A systematic review of interventions to enhance the healing of chronic ulcers of the foot in diabetes.
ABSTRACT The outcome of management of diabetic foot ulcers is poor, and there is continuing uncertainty concerning optimal approaches to management. It was for these reasons that in 2006 the International Working Group of the Diabetic Foot (IWGDF) working group on wound healing undertook a systematic review of the evidence to inform protocols for routine care and to highlight areas which should be considered for further study. The same working group has now updated this review by considering papers on the interventions to improve the healing of chronic ulcers published between December 2006 and June 2010. Methodological quality of selected studies was independently assessed by two reviewers using Scottish Intercollegiate Guidelines Network criteria. Selected studies fell into the following ten categories: sharp debridement and wound bed preparation with larvae and hydrotherapy; wound bed preparation using antiseptics, applications and dressing products; resection of the chronic wound; hyperbaric oxygen therapy (HBOT); compression or negative pressure therapy; products designed to correct aspects of wound biochemistry and cell biology associated with impaired wound healing; application of cells, including platelets and stem cells; bioengineered skin and skin grafts; electrical, electromagnetic, lasers, shockwaves and ultrasound; other systemic therapies which did not fit in the above categories. Heterogeneity of studies prevented pooled analysis of results. Of the 1322 papers identified, 43 were selected for grading following full text review. The present report is an update of the earlier IWGDF systematic review, but the conclusion is similar: that with the exception of HBOT and, possibly, negative pressure wound therapy, there is little published evidence to justify the use of newer therapies. This echoes the conclusion of a recent Cochrane review and the systematic review undertaken by the National Institute for Health and Clinical Excellence Guidelines Committee in the UK. Analysis of evidence presents considerable difficulties in this field particularly as controlled studies are few and the majority are of poor methodological quality.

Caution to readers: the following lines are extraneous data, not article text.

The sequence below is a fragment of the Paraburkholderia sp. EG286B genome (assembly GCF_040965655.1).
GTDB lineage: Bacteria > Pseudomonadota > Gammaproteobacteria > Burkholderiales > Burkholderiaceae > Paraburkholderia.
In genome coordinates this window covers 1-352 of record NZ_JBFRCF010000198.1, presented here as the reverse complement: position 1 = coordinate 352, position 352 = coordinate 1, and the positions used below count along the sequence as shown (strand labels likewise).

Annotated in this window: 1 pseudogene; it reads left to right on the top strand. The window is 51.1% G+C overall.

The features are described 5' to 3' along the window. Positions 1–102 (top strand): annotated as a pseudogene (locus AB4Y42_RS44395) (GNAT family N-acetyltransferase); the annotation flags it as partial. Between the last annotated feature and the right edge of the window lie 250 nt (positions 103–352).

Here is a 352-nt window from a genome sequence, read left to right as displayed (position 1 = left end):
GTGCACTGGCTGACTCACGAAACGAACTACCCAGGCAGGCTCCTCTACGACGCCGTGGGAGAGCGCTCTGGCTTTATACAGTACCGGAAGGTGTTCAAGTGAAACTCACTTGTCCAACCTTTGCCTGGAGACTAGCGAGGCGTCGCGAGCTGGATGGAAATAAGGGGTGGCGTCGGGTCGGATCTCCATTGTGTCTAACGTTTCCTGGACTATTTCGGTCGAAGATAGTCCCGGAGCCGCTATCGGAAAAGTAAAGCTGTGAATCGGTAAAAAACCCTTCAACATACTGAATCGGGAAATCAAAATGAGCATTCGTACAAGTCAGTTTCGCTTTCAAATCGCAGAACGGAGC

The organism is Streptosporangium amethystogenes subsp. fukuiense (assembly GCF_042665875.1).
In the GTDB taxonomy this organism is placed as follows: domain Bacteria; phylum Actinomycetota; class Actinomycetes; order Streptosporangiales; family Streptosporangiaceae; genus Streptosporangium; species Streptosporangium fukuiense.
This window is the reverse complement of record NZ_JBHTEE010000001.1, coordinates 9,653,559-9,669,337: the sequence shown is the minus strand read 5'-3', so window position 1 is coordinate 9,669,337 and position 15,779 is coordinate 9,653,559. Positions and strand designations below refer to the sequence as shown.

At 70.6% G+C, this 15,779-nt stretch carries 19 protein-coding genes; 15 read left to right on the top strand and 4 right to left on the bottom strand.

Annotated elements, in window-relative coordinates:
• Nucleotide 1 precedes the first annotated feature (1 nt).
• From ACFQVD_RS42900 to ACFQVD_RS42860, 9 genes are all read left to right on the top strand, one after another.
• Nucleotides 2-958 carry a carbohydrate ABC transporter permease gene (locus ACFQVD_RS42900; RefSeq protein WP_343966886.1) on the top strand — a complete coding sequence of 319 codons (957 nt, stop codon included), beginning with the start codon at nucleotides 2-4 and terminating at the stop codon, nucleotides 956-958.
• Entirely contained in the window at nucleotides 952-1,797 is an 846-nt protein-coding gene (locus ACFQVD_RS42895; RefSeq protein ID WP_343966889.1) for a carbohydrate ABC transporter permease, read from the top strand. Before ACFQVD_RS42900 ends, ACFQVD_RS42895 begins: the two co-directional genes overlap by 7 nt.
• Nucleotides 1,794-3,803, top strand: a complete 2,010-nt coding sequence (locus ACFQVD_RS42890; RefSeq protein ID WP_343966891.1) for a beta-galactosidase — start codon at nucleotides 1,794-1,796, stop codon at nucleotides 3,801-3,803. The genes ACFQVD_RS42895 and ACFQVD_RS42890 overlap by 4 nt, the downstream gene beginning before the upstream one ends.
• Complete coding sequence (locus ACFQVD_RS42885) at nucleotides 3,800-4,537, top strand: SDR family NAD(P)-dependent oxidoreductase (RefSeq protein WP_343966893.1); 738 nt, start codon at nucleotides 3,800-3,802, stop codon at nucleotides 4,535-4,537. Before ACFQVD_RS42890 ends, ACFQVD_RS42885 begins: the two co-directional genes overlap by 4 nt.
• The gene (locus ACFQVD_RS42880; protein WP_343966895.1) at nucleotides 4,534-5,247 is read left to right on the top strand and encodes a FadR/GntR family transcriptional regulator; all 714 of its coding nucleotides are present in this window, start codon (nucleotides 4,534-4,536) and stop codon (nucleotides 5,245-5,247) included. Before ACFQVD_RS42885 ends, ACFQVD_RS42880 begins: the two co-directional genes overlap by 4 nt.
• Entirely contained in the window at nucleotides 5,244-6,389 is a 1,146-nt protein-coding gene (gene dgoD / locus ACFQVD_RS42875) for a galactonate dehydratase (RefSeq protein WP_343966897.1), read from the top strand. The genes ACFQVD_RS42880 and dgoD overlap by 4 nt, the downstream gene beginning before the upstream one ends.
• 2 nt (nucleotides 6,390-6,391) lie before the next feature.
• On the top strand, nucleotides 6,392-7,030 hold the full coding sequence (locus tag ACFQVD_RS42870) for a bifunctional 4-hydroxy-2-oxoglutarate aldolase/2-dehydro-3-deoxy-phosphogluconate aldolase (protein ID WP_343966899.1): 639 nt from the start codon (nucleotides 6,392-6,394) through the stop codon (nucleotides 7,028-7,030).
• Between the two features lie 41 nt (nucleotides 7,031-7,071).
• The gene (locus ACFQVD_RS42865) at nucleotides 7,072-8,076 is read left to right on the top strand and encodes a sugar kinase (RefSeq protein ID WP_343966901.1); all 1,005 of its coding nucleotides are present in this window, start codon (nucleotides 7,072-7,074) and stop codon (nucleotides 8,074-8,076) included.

Article: 2012 Infectious Diseases Society of America Clinical Practice Guideline for the Diagnosis and Treatment of Diabetic Foot Infections.[show abstract] [hide abstract]
ABSTRACT: Foot infections are a common and serious problem in persons with diabetes. Diabetic foot infections (DFIs) typically begin in a wound, most often a neuropathic ulceration. While all wounds are colonized with microorganisms, the presence of infection is defined by ≥2 classic findings of inflammation or purulence. Infections are then classified into mild (superficial and limited in size and depth), moderate (deeper or more extensive), or severe (accompanied by systemic signs or metabolic perturbations). This classification system, along with a vascular assessment, helps determine which patients should be hospitalized, which may require special imaging procedures or surgical interventions, and which will require amputation. Most DFIs are polymicrobial, with aerobic gram-positive cocci (GPC), and especially staphylococci, the most common causative organisms. Aerobic gram-negative bacilli are frequently copathogens in infections that are chronic or follow antibiotic treatment, and obligate anaerobes may be copathogens in ischemic or necrotic wounds. Wounds without evidence of soft tissue or bone infection do not require antibiotic therapy. For infected wounds, obtain a post-debridement specimen (preferably of tissue) for aerobic and anaerobic culture. Empiric antibiotic therapy can be narrowly targeted at GPC in many acutely infected patients, but those at risk for infection with antibiotic-resistant organisms or with chronic, previously treated, or severe infections usually require broader spectrum regimens. Imaging is helpful in most DFIs; plain radiographs may be sufficient, but magnetic resonance imaging is far more sensitive and specific. Osteomyelitis occurs in many diabetic patients with a foot wound and can be difficult to diagnose (optimally defined by bone culture and histology) and treat (often requiring surgical debridement or resection, and/or prolonged antibiotic therapy). Most DFIs require some surgical intervention, ranging from minor (debridement) to major (resection, amputation). Wounds must also be properly dressed and off-loaded of pressure, and patients need regular follow-up. An ischemic foot may require revascularization, and some nonresponding patients may benefit from selected adjunctive measures. Employing multidisciplinary foot teams improves outcomes. Clinicians and healthcare organizations should attempt to monitor, and thereby improve, their outcomes and processes in caring for DFIs.Journal of the American Podiatric Medical Association 01/2013; 103(1):2-7. · 0.57 Impact Factor